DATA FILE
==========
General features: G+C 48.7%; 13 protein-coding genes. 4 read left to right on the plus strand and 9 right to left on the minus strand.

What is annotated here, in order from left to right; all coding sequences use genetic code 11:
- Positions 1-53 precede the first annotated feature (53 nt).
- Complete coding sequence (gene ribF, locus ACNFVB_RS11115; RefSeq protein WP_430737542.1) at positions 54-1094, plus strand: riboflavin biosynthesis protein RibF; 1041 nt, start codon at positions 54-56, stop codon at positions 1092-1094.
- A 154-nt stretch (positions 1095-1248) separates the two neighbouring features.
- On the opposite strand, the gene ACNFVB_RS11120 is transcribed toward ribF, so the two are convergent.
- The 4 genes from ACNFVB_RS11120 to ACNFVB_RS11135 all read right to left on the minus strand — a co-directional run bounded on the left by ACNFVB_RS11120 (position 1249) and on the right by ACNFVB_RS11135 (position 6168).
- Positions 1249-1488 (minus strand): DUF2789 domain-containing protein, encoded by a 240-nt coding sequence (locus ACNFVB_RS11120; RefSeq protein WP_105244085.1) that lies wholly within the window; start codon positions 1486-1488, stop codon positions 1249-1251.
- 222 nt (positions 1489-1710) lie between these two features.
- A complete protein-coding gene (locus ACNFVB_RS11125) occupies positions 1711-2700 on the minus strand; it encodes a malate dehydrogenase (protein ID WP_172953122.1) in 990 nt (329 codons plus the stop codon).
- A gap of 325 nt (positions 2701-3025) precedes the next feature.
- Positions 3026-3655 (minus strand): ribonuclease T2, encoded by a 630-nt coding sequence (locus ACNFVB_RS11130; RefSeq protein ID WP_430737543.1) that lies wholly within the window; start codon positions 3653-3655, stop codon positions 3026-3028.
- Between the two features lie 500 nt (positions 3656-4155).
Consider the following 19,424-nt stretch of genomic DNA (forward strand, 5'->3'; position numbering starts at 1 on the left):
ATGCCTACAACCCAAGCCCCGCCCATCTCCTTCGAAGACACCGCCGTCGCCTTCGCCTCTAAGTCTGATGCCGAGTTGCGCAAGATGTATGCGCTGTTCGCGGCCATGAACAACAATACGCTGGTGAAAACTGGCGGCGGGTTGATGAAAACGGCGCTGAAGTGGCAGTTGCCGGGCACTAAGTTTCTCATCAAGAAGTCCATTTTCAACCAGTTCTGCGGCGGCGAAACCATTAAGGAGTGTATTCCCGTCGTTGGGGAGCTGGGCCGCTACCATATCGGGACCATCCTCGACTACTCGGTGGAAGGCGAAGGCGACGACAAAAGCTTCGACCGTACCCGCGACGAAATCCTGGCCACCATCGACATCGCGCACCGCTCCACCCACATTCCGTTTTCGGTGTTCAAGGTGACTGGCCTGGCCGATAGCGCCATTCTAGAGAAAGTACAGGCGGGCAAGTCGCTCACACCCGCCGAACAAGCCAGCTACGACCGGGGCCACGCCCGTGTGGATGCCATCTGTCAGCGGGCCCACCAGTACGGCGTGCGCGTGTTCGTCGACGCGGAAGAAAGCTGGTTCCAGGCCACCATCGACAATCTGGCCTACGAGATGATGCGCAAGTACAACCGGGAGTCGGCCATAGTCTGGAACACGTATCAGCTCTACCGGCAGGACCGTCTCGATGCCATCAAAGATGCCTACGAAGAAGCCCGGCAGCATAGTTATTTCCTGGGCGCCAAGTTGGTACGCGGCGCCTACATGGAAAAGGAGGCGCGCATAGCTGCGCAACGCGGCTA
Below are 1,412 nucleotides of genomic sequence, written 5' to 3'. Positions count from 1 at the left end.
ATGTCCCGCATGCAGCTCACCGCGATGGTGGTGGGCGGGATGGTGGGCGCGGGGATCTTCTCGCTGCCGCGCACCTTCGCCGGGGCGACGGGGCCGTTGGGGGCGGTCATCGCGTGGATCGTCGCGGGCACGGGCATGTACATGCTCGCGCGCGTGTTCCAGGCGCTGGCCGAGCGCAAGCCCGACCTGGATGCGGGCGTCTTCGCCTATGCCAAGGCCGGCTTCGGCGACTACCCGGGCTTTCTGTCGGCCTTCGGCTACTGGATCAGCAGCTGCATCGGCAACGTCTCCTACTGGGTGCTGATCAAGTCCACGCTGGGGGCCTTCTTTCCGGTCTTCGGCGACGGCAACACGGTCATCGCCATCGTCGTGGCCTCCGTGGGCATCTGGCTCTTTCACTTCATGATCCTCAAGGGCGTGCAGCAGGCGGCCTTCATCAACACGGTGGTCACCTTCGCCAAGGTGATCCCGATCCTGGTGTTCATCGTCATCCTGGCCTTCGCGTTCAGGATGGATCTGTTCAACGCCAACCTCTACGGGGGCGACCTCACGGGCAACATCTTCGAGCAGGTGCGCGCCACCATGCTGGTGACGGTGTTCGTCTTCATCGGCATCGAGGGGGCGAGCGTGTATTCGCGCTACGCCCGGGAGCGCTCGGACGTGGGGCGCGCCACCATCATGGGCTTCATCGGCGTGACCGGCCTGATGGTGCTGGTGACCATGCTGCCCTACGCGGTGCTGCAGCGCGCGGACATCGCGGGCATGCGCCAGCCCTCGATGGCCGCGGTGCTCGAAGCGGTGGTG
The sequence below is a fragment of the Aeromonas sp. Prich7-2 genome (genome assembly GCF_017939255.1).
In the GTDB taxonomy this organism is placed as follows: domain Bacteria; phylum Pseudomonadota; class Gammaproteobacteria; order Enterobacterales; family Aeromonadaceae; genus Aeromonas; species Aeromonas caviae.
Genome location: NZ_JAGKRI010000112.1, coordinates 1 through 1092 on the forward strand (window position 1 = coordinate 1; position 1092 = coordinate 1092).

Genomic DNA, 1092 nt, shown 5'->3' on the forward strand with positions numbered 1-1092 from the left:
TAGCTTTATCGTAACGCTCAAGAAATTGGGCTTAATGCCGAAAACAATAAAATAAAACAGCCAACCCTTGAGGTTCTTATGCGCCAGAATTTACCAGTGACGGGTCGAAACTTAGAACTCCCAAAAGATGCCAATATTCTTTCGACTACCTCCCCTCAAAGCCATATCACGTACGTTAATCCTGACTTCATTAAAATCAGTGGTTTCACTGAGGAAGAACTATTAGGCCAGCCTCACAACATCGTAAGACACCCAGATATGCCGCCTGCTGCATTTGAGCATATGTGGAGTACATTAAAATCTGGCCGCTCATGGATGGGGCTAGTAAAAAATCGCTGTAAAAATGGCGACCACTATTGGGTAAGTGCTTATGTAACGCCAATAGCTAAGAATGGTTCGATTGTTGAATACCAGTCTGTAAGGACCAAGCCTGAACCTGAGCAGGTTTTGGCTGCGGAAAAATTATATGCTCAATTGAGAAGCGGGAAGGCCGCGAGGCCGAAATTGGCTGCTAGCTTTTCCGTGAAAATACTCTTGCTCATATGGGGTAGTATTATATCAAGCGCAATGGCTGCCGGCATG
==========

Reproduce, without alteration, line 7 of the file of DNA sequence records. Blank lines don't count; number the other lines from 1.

- The 4 genes from ACNFVB_RS11120 to ACNFVB_RS11135 all read right to left on the minus strand — a co-directional run bounded on the left by ACNFVB_RS11120 (position 1249) and on the right by ACNFVB_RS11135 (position 6168).